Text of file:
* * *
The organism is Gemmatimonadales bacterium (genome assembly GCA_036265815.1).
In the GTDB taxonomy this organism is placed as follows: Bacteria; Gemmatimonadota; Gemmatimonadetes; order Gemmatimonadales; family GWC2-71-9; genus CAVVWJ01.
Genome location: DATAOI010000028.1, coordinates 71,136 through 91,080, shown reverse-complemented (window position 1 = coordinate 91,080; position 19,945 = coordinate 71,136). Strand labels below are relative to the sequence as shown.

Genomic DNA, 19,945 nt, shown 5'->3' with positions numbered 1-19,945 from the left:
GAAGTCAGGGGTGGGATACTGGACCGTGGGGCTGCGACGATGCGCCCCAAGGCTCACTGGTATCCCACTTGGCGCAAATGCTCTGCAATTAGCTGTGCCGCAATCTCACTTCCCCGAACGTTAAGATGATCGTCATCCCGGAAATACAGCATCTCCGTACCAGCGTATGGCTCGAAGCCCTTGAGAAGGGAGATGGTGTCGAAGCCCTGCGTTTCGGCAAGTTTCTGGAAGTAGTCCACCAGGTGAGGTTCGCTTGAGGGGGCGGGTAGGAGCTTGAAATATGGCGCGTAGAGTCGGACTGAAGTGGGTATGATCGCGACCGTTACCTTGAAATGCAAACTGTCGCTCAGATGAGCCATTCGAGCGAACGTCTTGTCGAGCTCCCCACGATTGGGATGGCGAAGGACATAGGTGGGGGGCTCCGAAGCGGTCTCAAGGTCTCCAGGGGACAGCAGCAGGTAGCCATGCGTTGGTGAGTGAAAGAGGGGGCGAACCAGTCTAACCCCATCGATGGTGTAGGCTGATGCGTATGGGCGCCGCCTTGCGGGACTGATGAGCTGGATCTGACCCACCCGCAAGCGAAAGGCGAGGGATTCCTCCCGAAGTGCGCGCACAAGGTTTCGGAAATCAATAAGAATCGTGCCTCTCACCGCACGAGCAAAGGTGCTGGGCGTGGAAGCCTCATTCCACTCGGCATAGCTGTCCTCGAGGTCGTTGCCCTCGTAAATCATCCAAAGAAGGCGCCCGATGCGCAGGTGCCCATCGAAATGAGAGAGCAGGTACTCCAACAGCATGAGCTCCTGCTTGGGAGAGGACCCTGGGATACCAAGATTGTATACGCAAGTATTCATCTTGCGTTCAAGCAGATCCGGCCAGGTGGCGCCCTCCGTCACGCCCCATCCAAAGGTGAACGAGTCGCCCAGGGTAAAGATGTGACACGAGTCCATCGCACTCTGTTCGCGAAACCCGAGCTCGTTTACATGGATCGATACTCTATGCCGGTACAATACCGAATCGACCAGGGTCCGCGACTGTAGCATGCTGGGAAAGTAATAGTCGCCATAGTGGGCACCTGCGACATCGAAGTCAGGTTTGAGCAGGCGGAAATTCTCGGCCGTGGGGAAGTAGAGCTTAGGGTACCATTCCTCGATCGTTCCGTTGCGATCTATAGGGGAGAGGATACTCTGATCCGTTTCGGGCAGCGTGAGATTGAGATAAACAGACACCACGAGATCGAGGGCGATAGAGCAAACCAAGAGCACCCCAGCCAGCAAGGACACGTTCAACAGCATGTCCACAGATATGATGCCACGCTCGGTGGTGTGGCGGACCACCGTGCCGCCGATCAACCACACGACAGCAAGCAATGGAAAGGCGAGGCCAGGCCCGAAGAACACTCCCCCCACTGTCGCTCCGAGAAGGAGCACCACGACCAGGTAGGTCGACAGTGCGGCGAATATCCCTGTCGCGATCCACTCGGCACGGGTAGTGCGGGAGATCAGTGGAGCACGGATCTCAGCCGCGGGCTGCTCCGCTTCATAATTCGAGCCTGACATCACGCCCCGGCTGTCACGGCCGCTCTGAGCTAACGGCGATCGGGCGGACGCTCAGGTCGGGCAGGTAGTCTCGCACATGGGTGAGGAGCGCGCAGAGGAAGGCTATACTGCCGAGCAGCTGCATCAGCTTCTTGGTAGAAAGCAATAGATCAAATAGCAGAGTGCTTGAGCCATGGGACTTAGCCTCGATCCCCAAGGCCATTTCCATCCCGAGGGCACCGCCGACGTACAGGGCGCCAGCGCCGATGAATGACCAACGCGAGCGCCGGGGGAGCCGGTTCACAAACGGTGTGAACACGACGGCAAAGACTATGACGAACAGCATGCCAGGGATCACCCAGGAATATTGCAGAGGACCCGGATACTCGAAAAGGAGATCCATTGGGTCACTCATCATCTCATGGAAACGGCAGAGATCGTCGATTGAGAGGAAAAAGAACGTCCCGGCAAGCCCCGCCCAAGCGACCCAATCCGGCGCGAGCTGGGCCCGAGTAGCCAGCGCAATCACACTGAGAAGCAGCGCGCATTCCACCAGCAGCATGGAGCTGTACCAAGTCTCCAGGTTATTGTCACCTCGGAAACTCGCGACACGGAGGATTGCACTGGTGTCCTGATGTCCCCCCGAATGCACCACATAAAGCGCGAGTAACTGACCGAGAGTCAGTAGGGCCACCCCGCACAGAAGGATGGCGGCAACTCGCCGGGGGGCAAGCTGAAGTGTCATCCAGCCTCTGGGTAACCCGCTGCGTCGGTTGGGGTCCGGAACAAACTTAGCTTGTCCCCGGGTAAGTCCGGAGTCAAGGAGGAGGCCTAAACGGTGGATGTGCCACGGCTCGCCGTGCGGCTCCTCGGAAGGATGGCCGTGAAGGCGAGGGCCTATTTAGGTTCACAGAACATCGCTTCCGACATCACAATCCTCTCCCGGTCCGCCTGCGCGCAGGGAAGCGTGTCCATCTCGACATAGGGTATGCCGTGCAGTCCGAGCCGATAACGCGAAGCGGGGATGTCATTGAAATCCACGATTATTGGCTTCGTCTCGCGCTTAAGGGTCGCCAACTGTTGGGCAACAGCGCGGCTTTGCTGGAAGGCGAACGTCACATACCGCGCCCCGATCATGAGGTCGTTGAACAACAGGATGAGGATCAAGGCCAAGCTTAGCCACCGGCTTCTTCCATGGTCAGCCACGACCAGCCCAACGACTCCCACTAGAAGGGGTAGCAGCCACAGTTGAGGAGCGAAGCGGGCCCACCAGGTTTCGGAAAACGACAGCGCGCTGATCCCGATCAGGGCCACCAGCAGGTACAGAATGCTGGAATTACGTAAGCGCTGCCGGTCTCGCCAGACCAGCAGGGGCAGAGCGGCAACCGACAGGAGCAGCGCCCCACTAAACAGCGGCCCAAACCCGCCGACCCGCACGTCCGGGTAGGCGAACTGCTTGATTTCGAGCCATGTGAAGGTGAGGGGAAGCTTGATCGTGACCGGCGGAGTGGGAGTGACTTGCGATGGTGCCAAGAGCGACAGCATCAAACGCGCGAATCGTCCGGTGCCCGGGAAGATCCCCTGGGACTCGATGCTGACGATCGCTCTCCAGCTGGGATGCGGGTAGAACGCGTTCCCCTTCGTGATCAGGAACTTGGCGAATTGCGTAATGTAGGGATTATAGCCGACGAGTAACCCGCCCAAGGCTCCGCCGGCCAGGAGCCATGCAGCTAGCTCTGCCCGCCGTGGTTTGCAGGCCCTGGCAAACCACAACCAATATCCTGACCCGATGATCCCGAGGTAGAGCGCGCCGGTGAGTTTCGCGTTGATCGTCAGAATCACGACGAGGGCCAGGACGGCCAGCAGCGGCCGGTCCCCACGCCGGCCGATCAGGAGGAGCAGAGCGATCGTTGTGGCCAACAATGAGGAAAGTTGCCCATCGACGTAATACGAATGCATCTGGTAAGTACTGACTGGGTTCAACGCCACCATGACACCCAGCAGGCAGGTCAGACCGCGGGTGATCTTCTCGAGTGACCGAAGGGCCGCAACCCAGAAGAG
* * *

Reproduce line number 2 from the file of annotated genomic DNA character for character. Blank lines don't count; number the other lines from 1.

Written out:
In the GTDB taxonomy this organism is placed as follows: Bacteria; Gemmatimonadota; Gemmatimonadetes; order Gemmatimonadales; family GWC2-71-9; genus CAVVWJ01.